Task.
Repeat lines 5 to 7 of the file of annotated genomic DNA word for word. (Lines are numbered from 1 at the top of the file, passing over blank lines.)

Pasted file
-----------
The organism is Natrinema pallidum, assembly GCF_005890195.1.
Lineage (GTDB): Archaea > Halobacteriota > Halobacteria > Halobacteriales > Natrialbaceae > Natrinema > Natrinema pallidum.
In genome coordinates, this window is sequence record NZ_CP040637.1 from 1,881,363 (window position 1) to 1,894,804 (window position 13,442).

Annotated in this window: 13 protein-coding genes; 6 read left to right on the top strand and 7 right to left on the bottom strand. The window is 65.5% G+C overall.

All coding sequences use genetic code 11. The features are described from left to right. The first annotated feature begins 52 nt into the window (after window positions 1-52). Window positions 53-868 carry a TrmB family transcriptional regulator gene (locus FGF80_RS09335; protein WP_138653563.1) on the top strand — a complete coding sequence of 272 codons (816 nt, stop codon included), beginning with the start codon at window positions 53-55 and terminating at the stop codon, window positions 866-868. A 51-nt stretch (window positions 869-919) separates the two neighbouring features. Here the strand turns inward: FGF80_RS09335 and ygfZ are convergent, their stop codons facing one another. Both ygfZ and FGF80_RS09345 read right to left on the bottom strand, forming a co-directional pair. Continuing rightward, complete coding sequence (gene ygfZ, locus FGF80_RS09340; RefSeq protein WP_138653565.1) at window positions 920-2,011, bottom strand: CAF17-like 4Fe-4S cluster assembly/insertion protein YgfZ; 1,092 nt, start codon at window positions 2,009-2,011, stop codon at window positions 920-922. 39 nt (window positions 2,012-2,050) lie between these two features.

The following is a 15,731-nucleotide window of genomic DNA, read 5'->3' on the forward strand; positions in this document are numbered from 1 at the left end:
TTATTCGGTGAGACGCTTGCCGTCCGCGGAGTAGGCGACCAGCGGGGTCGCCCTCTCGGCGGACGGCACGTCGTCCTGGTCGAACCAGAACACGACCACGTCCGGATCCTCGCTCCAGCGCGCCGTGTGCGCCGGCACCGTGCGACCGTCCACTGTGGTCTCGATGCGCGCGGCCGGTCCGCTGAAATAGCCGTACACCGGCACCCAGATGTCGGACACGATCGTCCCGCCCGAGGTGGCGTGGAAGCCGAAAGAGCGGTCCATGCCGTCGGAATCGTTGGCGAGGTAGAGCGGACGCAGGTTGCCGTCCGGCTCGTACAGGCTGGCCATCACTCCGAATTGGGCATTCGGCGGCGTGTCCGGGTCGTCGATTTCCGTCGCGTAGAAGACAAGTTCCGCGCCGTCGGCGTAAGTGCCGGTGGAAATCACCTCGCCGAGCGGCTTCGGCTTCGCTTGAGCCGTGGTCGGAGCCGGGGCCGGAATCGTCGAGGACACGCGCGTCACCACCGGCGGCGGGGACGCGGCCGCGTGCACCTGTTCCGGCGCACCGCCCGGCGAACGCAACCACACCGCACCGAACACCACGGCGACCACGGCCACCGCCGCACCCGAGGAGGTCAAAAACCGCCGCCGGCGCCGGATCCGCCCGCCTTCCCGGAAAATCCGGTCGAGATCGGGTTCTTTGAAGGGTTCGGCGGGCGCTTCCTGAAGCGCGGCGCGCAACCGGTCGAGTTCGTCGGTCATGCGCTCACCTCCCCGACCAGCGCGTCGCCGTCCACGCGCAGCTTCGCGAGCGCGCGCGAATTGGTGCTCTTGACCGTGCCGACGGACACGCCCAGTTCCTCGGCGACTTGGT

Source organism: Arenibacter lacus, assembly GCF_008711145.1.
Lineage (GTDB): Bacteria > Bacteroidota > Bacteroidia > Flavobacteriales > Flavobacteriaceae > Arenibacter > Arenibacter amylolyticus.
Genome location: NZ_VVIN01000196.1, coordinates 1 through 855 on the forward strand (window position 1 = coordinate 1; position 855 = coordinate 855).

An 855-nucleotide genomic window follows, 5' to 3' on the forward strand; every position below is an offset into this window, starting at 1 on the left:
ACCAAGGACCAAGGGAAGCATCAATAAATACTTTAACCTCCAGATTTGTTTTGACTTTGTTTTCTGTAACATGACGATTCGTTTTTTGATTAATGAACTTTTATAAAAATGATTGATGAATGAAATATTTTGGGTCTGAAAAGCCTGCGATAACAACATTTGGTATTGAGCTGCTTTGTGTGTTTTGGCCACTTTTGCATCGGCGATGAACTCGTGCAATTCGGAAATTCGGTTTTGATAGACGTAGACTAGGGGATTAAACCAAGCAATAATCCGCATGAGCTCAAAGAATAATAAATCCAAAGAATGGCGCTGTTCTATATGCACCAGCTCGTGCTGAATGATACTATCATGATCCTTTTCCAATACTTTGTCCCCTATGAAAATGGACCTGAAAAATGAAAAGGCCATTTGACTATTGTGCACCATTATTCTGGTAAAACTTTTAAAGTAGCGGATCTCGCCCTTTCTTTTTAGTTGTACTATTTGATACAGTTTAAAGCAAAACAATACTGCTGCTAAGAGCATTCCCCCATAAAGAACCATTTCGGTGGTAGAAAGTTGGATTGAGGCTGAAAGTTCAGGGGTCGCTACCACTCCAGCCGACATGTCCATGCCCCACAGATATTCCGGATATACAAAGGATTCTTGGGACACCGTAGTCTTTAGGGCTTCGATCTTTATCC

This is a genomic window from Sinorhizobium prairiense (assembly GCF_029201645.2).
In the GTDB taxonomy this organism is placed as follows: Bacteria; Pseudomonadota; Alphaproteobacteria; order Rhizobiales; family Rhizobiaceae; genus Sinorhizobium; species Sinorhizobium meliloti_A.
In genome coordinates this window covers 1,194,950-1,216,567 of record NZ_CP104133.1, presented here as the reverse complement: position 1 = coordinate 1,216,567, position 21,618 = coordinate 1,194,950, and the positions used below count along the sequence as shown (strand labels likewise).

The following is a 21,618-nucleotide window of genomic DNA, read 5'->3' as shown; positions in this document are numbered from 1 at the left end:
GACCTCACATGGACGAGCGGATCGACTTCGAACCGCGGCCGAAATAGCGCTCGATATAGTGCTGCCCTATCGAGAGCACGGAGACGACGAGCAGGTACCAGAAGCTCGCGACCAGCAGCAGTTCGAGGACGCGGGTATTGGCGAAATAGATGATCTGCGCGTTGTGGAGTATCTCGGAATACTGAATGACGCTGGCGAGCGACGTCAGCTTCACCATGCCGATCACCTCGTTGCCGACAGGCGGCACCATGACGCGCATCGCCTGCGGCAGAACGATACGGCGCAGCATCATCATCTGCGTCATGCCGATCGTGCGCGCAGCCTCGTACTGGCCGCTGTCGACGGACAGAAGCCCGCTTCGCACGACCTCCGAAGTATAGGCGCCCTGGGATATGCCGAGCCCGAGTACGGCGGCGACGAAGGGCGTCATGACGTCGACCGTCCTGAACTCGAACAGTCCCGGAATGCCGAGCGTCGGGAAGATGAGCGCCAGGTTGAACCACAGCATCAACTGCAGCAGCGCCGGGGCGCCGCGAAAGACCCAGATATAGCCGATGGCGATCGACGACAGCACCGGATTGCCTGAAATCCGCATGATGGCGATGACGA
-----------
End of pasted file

All coding sequences use genetic code 11. The features are described from left to right. The first annotated feature begins 52 nt into the window (after window positions 1-52). Window positions 53-868 carry a TrmB family transcriptional regulator gene (locus FGF80_RS09335; protein WP_138653563.1) on the top strand — a complete coding sequence of 272 codons (816 nt, stop codon included), beginning with the start codon at window positions 53-55 and terminating at the stop codon, window positions 866-868. A 51-nt stretch (window positions 869-919) separates the two neighbouring features. Here the strand turns inward: FGF80_RS09335 and ygfZ are convergent, their stop codons facing one another. Both ygfZ and FGF80_RS09345 read right to left on the bottom strand, forming a co-directional pair. Continuing rightward, complete coding sequence (gene ygfZ, locus FGF80_RS09340; RefSeq protein WP_138653565.1) at window positions 920-2,011, bottom strand: CAF17-like 4Fe-4S cluster assembly/insertion protein YgfZ; 1,092 nt, start codon at window positions 2,009-2,011, stop codon at window positions 920-922. 39 nt (window positions 2,012-2,050) lie between these two features.

The following is a 15,731-nucleotide window of genomic DNA, read 5'->3' on the forward strand; positions in this document are numbered from 1 at the left end:
TTATTCGGTGAGACGCTTGCCGTCCGCGGAGTAGGCGACCAGCGGGGTCGCCCTCTCGGCGGACGGCACGTCGTCCTGGTCGAACCAGAACACGACCACGTCCGGATCCTCGCTCCAGCGCGCCGTGTGCGCCGGCACCGTGCGACCGTCCACTGTGGTCTCGATGCGCGCGGCCGGTCCGCTGAAATAGCCGTACACCGGCACCCAGATGTCGGACACGATCGTCCCGCCCGAGGTGGCGTGGAAGCCGAAAGAGCGGTCCATGCCGTCGGAATCGTTGGCGAGGTAGAGCGGACGCAGGTTGCCGTCCGGCTCGTACAGGCTGGCCATCACTCCGAATTGGGCATTCGGCGGCGTGTCCGGGTCGTCGATTTCCGTCGCGTAGAAGACAAGTTCCGCGCCGTCGGCGTAAGTGCCGGTGGAAATCACCTCGCCGAGCGGCTTCGGCTTCGCTTGAGCCGTGGTCGGAGCCGGGGCCGGAATCGTCGAGGACACGCGCGTCACCACCGGCGGCGGGGACGCGGCCGCGTGCACCTGTTCCGGCGCACCGCCCGGCGAACGCAACCACACCGCACCGAACACCACGGCGACCACGGCCACCGCCGCACCCGAGGAGGTCAAAAACCGCCGCCGGCGCCGGATCCGCCCGCCTTCCCGGAAAATCCGGTCGAGATCGGGTTCTTTGAAGGGTTCGGCGGGCGCTTCCTGAAGCGCGGCGCGCAACCGGTCGAGTTCGTCGGTCATGCGCTCACCTCCCCGACCAGCGCGTCGCCGTCCACGCGCAGCTTCGCGAGCGCGCGCGAATTGGTGCTCTTGACCGTGCCGACGGACACGCCCAGTTCCTCGGCGACTTGGT